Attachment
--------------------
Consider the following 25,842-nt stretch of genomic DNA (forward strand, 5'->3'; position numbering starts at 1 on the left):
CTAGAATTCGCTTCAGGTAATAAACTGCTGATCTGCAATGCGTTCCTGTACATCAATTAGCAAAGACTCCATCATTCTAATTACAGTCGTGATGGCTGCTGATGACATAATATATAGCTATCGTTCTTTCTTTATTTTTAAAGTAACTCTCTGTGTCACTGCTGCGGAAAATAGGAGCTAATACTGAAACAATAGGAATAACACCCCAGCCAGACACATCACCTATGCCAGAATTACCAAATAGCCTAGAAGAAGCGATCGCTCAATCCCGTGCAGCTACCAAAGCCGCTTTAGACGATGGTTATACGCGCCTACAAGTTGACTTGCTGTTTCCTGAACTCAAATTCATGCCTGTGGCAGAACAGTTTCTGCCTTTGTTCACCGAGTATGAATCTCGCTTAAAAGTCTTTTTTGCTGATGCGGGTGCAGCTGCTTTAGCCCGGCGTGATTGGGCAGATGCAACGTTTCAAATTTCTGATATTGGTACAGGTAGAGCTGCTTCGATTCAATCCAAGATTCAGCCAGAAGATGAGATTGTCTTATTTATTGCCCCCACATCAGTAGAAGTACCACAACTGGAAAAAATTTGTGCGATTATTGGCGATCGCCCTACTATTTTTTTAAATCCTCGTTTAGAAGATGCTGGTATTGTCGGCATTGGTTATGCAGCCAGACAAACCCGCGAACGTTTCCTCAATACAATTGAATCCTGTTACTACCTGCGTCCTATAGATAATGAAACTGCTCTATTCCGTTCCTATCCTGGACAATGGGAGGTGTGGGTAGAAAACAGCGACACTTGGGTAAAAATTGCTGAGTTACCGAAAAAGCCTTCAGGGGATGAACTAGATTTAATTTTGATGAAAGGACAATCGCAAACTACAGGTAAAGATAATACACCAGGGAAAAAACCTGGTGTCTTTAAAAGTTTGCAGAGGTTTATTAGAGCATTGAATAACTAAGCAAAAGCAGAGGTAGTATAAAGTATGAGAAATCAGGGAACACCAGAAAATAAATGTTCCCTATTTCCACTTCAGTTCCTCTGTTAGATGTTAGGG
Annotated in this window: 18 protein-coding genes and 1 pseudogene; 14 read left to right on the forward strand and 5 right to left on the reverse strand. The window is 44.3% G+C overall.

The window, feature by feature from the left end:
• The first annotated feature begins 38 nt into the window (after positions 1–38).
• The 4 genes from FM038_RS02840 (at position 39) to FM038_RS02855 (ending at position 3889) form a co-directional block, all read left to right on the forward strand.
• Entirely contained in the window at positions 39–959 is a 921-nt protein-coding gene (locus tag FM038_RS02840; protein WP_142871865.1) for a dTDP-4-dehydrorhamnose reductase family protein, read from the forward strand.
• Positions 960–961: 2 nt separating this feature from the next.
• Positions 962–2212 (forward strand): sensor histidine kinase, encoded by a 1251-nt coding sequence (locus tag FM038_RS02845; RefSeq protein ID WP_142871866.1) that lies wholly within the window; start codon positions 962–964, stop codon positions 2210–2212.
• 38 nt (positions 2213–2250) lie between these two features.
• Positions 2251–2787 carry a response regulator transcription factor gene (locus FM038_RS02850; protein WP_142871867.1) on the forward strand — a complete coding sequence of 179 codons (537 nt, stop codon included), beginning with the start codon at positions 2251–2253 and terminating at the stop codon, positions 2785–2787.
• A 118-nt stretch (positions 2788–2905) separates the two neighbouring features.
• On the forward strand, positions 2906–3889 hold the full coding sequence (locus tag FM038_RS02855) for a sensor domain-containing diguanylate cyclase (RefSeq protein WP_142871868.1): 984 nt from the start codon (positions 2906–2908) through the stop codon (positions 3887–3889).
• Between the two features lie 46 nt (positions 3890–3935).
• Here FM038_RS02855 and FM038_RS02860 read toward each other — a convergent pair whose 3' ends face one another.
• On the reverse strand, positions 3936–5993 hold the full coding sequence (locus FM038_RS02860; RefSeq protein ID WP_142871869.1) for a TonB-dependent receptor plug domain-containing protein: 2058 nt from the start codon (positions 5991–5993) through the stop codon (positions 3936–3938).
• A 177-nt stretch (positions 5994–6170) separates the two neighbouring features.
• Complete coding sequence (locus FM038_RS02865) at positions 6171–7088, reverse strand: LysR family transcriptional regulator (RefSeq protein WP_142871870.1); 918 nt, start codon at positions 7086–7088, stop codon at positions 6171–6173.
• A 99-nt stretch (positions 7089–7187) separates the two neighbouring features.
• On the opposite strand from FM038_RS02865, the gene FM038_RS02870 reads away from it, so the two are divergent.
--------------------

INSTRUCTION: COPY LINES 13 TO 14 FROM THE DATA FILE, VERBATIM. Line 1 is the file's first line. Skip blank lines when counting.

• On the forward strand, positions 2906–3889 hold the full coding sequence (locus tag FM038_RS02855) for a sensor domain-containing diguanylate cyclase (RefSeq protein WP_142871868.1): 984 nt from the start codon (positions 2906–2908) through the stop codon (positions 3887–3889).
• Between the two features lie 46 nt (positions 3890–3935).